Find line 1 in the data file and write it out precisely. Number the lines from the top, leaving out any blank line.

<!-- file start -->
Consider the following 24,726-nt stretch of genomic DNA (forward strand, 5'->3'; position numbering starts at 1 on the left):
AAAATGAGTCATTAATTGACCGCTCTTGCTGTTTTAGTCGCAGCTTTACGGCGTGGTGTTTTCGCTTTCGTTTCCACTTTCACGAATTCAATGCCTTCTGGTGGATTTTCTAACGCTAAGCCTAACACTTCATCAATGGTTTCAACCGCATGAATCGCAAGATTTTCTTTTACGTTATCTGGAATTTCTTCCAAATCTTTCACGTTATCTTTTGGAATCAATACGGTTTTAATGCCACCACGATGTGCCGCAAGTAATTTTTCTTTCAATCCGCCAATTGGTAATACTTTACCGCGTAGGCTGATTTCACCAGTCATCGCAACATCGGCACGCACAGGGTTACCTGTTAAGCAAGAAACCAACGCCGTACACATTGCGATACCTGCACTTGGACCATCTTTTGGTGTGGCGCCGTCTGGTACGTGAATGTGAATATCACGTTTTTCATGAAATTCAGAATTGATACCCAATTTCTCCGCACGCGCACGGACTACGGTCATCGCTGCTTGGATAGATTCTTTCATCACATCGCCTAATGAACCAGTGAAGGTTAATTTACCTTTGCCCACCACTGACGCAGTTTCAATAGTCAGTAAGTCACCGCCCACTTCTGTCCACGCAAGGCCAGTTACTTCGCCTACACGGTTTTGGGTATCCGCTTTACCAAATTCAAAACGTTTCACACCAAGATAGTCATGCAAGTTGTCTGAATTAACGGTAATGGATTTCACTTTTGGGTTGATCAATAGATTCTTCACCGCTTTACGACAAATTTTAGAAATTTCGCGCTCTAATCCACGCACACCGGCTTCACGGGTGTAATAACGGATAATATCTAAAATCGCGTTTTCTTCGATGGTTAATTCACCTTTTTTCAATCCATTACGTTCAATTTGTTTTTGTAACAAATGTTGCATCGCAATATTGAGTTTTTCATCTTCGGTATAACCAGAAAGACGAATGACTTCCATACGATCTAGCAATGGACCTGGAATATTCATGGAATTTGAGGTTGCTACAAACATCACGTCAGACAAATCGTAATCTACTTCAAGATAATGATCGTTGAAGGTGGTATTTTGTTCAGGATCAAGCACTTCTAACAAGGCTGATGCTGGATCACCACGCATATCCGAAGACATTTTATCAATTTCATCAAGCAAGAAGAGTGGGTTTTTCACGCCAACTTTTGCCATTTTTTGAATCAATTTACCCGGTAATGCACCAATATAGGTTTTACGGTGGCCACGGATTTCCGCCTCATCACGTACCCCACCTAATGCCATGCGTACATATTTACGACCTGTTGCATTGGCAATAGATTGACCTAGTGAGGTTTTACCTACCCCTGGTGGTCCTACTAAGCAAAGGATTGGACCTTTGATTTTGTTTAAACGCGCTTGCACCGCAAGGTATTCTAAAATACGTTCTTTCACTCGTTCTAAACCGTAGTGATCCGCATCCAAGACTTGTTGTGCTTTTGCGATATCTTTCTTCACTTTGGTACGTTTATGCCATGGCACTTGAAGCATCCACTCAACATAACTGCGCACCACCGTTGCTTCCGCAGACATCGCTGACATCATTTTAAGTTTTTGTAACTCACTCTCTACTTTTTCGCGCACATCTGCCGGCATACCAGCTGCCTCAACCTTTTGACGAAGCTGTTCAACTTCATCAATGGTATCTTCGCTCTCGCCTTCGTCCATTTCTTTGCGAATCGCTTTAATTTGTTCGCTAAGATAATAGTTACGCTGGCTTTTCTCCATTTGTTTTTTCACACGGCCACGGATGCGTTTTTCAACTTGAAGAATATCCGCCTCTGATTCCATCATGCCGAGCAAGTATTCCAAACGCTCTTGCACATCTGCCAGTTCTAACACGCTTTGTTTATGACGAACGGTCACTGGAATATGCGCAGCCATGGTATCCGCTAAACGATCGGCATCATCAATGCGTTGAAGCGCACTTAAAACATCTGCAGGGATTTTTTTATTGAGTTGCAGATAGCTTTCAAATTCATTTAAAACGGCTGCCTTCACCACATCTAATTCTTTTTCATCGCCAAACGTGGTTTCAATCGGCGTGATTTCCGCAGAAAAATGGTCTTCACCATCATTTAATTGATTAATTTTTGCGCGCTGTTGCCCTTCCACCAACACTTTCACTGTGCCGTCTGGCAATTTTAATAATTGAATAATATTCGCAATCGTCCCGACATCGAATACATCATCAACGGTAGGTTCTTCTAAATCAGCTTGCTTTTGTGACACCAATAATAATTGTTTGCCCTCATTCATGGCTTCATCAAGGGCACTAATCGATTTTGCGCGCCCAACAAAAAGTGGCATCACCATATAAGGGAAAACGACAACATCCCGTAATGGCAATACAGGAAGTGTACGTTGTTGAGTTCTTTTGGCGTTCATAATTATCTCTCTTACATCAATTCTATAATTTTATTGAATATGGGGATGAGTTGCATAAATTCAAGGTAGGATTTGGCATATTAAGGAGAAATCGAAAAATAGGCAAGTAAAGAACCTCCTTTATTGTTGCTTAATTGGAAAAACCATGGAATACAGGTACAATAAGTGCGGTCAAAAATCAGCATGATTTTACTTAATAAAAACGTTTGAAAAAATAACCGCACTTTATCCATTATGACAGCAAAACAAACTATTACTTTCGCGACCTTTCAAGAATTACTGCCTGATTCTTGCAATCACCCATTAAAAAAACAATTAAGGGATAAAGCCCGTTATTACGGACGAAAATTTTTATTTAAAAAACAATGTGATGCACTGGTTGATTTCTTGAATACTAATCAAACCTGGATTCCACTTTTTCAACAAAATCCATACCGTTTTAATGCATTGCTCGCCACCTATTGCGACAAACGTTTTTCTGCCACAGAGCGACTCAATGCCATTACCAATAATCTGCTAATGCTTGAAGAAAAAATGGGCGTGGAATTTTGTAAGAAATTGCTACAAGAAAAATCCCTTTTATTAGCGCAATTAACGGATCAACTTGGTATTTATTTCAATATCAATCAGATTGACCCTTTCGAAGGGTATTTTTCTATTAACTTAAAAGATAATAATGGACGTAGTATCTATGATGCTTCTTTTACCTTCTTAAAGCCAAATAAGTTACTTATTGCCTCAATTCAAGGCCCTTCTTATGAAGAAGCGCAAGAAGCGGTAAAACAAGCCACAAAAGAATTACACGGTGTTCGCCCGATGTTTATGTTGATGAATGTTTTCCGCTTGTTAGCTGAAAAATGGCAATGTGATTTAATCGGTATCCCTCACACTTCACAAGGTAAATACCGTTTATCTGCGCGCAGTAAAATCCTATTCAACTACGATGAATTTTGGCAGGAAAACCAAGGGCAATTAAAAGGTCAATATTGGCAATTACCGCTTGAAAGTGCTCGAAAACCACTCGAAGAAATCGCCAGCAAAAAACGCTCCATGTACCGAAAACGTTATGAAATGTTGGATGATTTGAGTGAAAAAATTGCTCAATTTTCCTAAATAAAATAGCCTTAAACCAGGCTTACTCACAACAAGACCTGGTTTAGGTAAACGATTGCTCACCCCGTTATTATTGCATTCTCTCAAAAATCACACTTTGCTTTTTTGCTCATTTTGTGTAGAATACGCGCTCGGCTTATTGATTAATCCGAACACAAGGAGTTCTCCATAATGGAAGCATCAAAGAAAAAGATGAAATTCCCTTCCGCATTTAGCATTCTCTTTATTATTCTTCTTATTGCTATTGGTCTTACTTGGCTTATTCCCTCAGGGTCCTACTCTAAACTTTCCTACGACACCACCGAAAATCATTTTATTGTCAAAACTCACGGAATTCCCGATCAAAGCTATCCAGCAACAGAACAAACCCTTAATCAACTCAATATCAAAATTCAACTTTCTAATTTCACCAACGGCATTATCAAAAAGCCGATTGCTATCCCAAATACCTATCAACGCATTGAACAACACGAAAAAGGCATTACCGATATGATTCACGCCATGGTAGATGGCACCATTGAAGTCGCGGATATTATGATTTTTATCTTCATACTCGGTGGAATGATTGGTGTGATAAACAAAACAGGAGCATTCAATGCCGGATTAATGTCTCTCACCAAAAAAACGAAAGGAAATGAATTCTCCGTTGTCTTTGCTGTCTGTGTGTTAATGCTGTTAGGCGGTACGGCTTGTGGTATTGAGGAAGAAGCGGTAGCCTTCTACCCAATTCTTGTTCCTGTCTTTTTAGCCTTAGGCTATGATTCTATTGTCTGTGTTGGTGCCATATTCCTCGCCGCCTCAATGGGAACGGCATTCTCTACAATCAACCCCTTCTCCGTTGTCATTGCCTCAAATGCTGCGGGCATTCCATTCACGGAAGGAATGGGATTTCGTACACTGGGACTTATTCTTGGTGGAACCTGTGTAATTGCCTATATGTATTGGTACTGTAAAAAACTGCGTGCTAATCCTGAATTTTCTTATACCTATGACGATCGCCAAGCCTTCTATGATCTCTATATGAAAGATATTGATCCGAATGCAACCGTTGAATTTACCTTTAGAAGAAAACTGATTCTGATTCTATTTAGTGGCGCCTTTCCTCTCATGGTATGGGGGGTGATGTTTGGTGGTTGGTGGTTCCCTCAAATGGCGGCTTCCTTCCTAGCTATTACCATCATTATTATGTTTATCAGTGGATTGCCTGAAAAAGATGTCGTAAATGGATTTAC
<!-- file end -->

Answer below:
Consider the following 24,726-nt stretch of genomic DNA (forward strand, 5'->3'; position numbering starts at 1 on the left):